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I am reading the survey of the relationships between metrics of distributions (see https://arxiv.org/pdf/math/0209021.pdf for the paper). The general results show that for general distributions, we cannot upper bound the total variation by Wasserstein distance. Many answers in MO give the same intuitive counterexample: consider a discrete distribution and a continuous distribution.

However, assuming the two underlying distributions are both continuous (for example consider the simpliest when they are both Gaussian mixtures with zeros mean or just Gaussians with zero mean), can we find such an upper bound?

Any related suggestions or comments are welcomed!

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No. One should realize that the transportation and the total variation distances metrize two quite different topologies. Even if the measures are equivalent (i.e., absolutely continuous with respect to each other), one can still easily have examples when the transportation distance is arbitrarily close to 0, whereas the total variation distance is arbitrarily close to 2. Bounding the Radon-Nikodym derivatives is not of much help either as, once again, one can easily have examples of measures arbitrarily close in the transportation metric, whereas their total variation distance will be the one dictated by the density bounds. However, if you talk about measures from a certain specific class, then the situation may be different.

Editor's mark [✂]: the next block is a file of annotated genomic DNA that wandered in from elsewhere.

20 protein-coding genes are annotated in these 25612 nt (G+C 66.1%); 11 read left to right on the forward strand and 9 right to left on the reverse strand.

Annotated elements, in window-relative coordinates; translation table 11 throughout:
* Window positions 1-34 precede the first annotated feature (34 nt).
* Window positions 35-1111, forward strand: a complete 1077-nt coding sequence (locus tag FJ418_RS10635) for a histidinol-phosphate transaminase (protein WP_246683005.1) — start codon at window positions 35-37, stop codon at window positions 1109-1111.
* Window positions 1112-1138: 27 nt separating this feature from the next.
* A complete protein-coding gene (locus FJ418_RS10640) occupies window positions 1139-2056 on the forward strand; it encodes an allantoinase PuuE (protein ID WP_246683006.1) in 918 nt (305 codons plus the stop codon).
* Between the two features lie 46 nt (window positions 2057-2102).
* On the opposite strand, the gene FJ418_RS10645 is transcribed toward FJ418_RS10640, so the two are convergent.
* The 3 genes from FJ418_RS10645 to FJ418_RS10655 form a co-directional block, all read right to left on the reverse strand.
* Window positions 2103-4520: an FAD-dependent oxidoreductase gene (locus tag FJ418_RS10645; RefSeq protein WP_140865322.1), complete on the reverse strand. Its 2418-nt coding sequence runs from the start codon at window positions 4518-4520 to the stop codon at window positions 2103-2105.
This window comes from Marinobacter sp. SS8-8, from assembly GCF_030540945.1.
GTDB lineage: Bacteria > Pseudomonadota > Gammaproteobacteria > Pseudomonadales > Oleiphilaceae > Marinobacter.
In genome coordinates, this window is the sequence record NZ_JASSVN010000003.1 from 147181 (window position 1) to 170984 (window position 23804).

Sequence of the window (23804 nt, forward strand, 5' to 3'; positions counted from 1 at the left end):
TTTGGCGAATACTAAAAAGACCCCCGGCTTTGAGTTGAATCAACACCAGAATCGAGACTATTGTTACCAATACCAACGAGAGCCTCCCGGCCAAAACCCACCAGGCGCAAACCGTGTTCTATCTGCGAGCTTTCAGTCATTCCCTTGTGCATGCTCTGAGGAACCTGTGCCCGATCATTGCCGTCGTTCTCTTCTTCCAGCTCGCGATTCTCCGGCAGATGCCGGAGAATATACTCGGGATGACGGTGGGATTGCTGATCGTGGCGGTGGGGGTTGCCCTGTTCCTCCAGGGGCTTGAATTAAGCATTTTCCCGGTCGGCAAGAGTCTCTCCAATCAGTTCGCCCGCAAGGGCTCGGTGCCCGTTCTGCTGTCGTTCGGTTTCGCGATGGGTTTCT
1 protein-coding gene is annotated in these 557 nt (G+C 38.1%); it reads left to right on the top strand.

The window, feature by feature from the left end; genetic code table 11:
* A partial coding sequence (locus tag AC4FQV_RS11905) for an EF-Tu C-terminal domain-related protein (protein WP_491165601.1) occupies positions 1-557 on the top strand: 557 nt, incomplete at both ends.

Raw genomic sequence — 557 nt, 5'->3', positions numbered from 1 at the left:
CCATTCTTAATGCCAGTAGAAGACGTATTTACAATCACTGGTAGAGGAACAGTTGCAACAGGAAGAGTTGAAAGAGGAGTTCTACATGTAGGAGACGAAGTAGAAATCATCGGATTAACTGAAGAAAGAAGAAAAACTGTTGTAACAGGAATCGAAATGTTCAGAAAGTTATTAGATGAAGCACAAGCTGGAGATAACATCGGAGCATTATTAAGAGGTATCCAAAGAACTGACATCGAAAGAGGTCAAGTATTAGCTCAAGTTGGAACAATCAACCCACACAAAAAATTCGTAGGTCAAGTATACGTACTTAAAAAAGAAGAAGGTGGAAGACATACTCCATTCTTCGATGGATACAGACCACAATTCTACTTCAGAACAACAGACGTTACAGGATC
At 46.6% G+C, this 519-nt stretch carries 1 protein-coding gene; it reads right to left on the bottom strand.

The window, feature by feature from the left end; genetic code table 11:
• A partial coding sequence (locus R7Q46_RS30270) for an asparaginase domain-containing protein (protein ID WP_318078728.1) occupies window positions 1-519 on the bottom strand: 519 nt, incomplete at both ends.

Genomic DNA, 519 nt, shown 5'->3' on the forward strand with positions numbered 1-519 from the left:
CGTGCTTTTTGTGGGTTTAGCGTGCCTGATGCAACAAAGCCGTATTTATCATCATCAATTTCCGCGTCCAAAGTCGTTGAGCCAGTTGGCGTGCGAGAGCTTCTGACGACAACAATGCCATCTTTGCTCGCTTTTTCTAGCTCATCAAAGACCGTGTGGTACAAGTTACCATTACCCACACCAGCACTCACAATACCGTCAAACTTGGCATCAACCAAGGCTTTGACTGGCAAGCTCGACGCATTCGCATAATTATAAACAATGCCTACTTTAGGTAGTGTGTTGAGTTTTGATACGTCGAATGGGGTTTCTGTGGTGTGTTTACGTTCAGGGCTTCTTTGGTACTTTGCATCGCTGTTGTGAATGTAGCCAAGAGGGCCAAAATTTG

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  • $\begingroup$ Is there a reference for a counter example example from the sort you mentioned? $\endgroup$ – Amir Sagiv Dec 10 '18 at 0:25
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    $\begingroup$ It's quite easy: the discrete counterexamples are pairs of $\delta$-measures $\delta_x$ and $\delta_y$ with close (but different) $x$ and $y$. In order to have a counterexample with equivalent measures take $\epsilon<d(x,y)/2$ and define measures $\lambda,\mu$ in such a way that $d\lambda/d\mu=C$ on the ball $B(x,\epsilon)$ and $d\lambda/d\mu=1/C$ on $B(y,\epsilon)$. $\endgroup$ – R W Dec 10 '18 at 1:23
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If both probability measures have smooth densities, the total variation can be bounded by Wasserstein (even by a weaker metric Levy-Prokhorov), see this paper.

More precisely, see Lemma 5.1 and proof of Theorem 2.1. The basic idea is given below.

If both $p$ and $q$ are smooth densities, $d_V(p, p_\gamma)$ and $d_V(q, q_\gamma)$ are sufficiently small for every small gamma, where $d_V$ is the total variation and $p_\gamma$ is a convolution of p and the uniform density as defined in the paper.

Note that $d_V(p, q) < d_V(p, p_\gamma) + d_V(p_\gamma, q_\gamma) + d_v(q_\gamma, q)$ by the triangle inequality.

Lemma 5.1 guarantees that if $p$ and $q$ are close in Levy-Prokhorov metric, then $d_V(p_\gamma, q_\gamma)$ is also small provided that $\gamma$ is much bigger than the Levy-Prochorov distance.

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  • $\begingroup$ Hi, welcome to MO. Where in your paper is the bound you mention in the answer? $\endgroup$ – Amir Sagiv Jan 31 at 18:10

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